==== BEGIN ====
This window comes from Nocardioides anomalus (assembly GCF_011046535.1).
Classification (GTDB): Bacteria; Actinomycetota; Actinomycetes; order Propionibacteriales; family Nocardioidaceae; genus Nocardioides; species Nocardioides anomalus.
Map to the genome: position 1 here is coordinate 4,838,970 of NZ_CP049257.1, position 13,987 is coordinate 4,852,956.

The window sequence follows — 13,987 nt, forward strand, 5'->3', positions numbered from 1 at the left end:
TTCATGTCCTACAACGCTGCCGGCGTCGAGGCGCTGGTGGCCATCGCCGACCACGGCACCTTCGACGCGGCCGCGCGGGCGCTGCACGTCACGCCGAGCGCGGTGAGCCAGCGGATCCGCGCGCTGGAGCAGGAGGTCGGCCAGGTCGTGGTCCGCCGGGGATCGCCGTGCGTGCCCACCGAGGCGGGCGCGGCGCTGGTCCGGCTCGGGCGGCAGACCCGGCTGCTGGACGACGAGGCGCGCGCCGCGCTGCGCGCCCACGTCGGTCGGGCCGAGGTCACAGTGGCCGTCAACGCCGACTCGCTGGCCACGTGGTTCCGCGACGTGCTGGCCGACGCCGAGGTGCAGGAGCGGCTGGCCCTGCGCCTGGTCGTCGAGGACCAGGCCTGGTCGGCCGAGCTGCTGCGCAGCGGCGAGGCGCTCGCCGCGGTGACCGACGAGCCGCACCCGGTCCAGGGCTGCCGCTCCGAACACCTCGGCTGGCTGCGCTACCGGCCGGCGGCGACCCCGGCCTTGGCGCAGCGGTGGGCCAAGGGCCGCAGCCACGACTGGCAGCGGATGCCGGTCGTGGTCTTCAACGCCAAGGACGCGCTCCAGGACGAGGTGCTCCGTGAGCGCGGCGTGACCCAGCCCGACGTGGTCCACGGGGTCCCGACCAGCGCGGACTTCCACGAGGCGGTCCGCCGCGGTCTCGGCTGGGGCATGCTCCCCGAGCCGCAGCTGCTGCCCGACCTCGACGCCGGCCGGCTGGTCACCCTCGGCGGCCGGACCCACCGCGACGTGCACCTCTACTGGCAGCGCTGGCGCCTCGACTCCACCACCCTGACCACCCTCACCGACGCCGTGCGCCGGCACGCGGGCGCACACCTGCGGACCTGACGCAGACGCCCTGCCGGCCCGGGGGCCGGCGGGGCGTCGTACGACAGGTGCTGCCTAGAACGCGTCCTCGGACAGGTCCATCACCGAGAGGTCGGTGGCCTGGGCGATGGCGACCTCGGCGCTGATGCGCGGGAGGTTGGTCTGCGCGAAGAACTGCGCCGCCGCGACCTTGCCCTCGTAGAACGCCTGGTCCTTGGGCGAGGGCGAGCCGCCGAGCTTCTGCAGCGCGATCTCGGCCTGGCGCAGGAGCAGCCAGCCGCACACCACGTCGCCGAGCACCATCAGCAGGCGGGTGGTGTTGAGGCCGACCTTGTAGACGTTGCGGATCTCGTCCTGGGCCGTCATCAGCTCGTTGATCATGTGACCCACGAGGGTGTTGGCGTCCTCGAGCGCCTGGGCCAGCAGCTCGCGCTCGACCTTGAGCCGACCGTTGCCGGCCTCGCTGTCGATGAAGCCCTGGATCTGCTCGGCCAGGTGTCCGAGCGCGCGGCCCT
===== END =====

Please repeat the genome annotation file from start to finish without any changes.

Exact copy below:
This window comes from Nocardioides anomalus (assembly GCF_011046535.1).
Classification (GTDB): Bacteria; Actinomycetota; Actinomycetes; order Propionibacteriales; family Nocardioidaceae; genus Nocardioides; species Nocardioides anomalus.
Map to the genome: position 1 here is coordinate 4,838,970 of NZ_CP049257.1, position 13,987 is coordinate 4,852,956.

The window sequence follows — 13,987 nt, forward strand, 5'->3', positions numbered from 1 at the left end:
TTCATGTCCTACAACGCTGCCGGCGTCGAGGCGCTGGTGGCCATCGCCGACCACGGCACCTTCGACGCGGCCGCGCGGGCGCTGCACGTCACGCCGAGCGCGGTGAGCCAGCGGATCCGCGCGCTGGAGCAGGAGGTCGGCCAGGTCGTGGTCCGCCGGGGATCGCCGTGCGTGCCCACCGAGGCGGGCGCGGCGCTGGTCCGGCTCGGGCGGCAGACCCGGCTGCTGGACGACGAGGCGCGCGCCGCGCTGCGCGCCCACGTCGGTCGGGCCGAGGTCACAGTGGCCGTCAACGCCGACTCGCTGGCCACGTGGTTCCGCGACGTGCTGGCCGACGCCGAGGTGCAGGAGCGGCTGGCCCTGCGCCTGGTCGTCGAGGACCAGGCCTGGTCGGCCGAGCTGCTGCGCAGCGGCGAGGCGCTCGCCGCGGTGACCGACGAGCCGCACCCGGTCCAGGGCTGCCGCTCCGAACACCTCGGCTGGCTGCGCTACCGGCCGGCGGCGACCCCGGCCTTGGCGCAGCGGTGGGCCAAGGGCCGCAGCCACGACTGGCAGCGGATGCCGGTCGTGGTCTTCAACGCCAAGGACGCGCTCCAGGACGAGGTGCTCCGTGAGCGCGGCGTGACCCAGCCCGACGTGGTCCACGGGGTCCCGACCAGCGCGGACTTCCACGAGGCGGTCCGCCGCGGTCTCGGCTGGGGCATGCTCCCCGAGCCGCAGCTGCTGCCCGACCTCGACGCCGGCCGGCTGGTCACCCTCGGCGGCCGGACCCACCGCGACGTGCACCTCTACTGGCAGCGCTGGCGCCTCGACTCCACCACCCTGACCACCCTCACCGACGCCGTGCGCCGGCACGCGGGCGCACACCTGCGGACCTGACGCAGACGCCCTGCCGGCCCGGGGGCCGGCGGGGCGTCGTACGACAGGTGCTGCCTAGAACGCGTCCTCGGACAGGTCCATCACCGAGAGGTCGGTGGCCTGGGCGATGGCGACCTCGGCGCTGATGCGCGGGAGGTTGGTCTGCGCGAAGAACTGCGCCGCCGCGACCTTGCCCTCGTAGAACGCCTGGTCCTTGGGCGAGGGCGAGCCGCCGAGCTTCTGCAGCGCGATCTCGGCCTGGCGCAGGAGCAGCCAGCCGCACACCACGTCGCCGAGCACCATCAGCAGGCGGGTGGTGTTGAGGCCGACCTTGTAGACGTTGCGGATCTCGTCCTGGGCCGTCATCAGCTCGTTGATCATGTGACCCACGAGGGTGTTGGCGTCCTCGAGCGCCTGGGCCAGCAGCTCGCGCTCGACCTTGAGCCGACCGTTGCCGGCCTCGCTGTCGATGAAGCCCTGGATCTGCTCGGCCAGGTGTCCGAGCGCGCGGCCCT